History tours a ‘calling from God’

Lezlie Harper Wells

Lezlie Harper Wells will spread her wealth of knowledge about Canadian black history to a high school in New Jersey next month.

The Fort Erie native, who for more than a decade has offered customized tours of Niagara’s Freedom Trail, relating the stories of black freedom seekers, was invited to speak to students in Newark in February.

“This is what I’ve been working towards,” she said. “These kids need to hear this message. I am so happy to have this opportunity. I’m over the moon.”

Harper Wells is a direct descendant of a freedom seeker who arrived in Niagara in 1850. Her great, great-grandfather fled slavery in Kentucky with his brother and nine-year-old sister. They hiked thousands of kilometres alone by night, slogged through swamps and swam across rivers. They eventually crossed the Niagara River near Buffalo and settled along the northern shore at Fort Erie.

Harper Wells said her great-grandfather, who was born in Canada, left the country to fight in the Civil War.

“Born free in Canada, yet felt compelled to fight in the Civil War in the United States,” she said.

Harper Wells started her Niagara Bound Tours nearly 12 years ago.

It’s a one-person company and her office, she said, is in her one-bedroom apartment in St. Catharines.

“This is my calling from God,” she said.

Niagara Bound Tours takes in several historical spots around St. Catharines, Niagara-on-the-Lake and Fort Erie, intended to provide people with a unique insight into the migration of African Americans as they escaped slavery in the mid-19th century and settled in southern Ontario.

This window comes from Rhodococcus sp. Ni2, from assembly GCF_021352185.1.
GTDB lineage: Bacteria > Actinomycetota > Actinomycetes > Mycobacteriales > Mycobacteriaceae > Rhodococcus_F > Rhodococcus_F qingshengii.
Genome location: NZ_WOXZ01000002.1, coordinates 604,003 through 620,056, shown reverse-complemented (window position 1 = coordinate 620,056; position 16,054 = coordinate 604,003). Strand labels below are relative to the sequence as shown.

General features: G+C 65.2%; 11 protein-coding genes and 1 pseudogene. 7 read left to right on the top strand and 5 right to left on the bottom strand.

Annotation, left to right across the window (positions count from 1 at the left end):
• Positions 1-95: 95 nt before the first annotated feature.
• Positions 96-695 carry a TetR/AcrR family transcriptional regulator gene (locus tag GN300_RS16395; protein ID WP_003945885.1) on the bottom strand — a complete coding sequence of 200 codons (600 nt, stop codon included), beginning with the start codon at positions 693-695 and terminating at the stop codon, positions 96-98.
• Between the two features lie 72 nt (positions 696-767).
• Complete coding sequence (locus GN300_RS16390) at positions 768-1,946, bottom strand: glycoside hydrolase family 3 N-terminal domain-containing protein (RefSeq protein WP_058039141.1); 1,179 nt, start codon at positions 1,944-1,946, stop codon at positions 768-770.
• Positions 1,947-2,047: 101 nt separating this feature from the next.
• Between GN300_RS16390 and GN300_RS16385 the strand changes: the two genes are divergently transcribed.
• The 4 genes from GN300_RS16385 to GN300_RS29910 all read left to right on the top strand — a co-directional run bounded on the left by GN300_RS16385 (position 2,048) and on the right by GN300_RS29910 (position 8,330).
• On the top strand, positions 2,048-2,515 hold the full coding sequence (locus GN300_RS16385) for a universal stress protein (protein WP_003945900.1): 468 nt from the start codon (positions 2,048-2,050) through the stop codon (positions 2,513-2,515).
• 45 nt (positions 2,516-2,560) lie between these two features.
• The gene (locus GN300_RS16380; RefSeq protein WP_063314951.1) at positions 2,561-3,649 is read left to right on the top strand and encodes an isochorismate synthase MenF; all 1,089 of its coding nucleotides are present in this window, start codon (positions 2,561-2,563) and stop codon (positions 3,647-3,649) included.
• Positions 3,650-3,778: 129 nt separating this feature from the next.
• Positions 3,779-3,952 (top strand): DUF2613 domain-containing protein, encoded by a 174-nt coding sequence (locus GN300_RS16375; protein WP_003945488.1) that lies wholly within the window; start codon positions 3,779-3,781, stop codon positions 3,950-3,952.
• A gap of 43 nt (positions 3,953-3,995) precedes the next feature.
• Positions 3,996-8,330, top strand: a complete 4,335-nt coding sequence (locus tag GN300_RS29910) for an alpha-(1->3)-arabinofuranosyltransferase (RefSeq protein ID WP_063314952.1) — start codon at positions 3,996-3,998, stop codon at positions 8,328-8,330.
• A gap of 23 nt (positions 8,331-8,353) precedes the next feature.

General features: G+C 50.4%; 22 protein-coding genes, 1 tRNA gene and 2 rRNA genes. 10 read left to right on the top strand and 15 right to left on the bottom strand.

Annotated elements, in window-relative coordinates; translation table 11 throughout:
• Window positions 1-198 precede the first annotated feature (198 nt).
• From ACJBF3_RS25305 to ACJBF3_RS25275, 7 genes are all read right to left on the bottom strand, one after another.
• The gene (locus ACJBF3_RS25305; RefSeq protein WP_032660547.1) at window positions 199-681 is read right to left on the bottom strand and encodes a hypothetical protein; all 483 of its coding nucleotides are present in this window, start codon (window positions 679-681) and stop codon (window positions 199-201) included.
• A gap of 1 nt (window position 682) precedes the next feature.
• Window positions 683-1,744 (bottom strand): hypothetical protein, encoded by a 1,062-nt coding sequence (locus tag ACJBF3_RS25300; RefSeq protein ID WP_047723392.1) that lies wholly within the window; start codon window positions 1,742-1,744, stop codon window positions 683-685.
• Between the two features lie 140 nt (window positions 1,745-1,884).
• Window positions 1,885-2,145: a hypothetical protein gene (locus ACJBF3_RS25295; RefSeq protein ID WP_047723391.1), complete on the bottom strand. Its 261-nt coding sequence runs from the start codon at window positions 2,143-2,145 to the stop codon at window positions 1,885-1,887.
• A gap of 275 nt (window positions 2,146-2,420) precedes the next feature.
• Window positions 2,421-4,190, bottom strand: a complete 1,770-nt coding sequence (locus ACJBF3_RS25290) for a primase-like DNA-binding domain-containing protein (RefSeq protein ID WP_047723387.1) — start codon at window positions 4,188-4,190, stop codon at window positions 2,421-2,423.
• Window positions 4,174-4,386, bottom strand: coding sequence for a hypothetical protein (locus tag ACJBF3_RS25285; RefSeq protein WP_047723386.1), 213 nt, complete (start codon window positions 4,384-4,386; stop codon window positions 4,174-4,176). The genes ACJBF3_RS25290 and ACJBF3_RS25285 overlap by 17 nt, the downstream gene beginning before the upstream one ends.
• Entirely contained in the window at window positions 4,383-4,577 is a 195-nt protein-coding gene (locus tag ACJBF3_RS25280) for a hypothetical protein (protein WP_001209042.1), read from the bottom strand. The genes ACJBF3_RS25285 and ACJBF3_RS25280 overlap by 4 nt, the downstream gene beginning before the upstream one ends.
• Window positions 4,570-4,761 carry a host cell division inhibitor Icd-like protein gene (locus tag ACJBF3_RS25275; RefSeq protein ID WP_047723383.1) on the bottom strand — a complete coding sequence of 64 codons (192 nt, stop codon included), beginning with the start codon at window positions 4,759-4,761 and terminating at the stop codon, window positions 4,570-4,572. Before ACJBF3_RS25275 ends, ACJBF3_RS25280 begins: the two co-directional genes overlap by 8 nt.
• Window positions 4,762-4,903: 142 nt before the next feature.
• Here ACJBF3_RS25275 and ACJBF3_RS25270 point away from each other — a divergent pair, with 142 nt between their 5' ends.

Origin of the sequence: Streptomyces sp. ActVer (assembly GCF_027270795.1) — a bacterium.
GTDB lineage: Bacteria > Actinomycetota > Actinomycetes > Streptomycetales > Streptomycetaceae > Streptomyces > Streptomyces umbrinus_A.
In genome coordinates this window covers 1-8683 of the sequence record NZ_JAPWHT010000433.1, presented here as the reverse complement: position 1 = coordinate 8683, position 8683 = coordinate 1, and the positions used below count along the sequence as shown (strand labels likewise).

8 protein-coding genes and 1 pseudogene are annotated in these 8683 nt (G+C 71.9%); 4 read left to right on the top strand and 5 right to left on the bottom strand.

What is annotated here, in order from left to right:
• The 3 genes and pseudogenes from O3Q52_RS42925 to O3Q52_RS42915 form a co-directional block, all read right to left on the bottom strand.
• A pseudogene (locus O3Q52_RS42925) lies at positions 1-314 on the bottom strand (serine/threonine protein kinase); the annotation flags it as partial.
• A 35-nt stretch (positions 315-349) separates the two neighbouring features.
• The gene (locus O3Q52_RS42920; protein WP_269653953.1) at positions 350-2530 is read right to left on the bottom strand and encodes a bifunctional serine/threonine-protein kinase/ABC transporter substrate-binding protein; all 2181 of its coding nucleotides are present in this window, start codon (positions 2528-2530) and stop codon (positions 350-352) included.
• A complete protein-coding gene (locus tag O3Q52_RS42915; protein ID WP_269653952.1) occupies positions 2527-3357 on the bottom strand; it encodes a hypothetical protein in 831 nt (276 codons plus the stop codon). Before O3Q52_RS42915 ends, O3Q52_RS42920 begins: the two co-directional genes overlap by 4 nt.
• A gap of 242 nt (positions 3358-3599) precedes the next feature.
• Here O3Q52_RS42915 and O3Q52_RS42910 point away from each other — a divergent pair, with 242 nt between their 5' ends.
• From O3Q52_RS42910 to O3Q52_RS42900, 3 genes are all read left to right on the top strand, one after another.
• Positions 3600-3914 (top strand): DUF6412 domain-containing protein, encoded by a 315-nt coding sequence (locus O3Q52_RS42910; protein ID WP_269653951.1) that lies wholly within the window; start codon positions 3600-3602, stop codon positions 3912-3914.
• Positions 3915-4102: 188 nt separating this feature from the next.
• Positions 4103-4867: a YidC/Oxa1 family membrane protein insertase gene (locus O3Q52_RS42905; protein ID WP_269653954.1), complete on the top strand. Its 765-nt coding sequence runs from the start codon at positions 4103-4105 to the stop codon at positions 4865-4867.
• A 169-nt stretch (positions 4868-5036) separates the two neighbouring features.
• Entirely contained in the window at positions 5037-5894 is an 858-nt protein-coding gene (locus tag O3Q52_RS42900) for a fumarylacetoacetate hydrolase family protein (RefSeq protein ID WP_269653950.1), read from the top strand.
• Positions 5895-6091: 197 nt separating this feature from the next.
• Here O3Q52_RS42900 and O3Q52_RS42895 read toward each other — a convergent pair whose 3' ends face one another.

Tours include points where freedom seekers crossed the Niagara River, a church that Harriet Tubman, a freedom seeker who settled in Niagara, helped build and worshipped in, and the landing point of Josiah Henson, believed to be the inspiration for a character in Uncle Tom’s Cabin.

Along the tour, Harper Wells tells stories, explaining challenges those forced to flee the slave states overcame. Her tours also shed light on the Underground Railroad, a network of people who hid and guided slaves north to freedom.

Harper Wells said she does the tours for groups of two or more people. It was during a recent tour that she got the invitation to speak at a high school in New Jersey from a man who works in the Newark school system.

“It’s about telling the stories accurately and authentically. (In 2015) we saw more return business than ever before,” she said, noting in March it will be 12 years since she started doing the tours.

“I keep it fresh. I am constantly reading and learning about history.”

She said during her February address, she wants the students to learn “why this history is important.”

Others, such as Italians, Germans, Jews, or currently, Syrian refugees, have gone through their own struggles, which is also important to recognize, said Harper Wells.

“It’s something we can all learn from. Hopefully (her address) can help with their self esteem, to instill that self pride, to encourage people to keep moving and be the best that they can be.”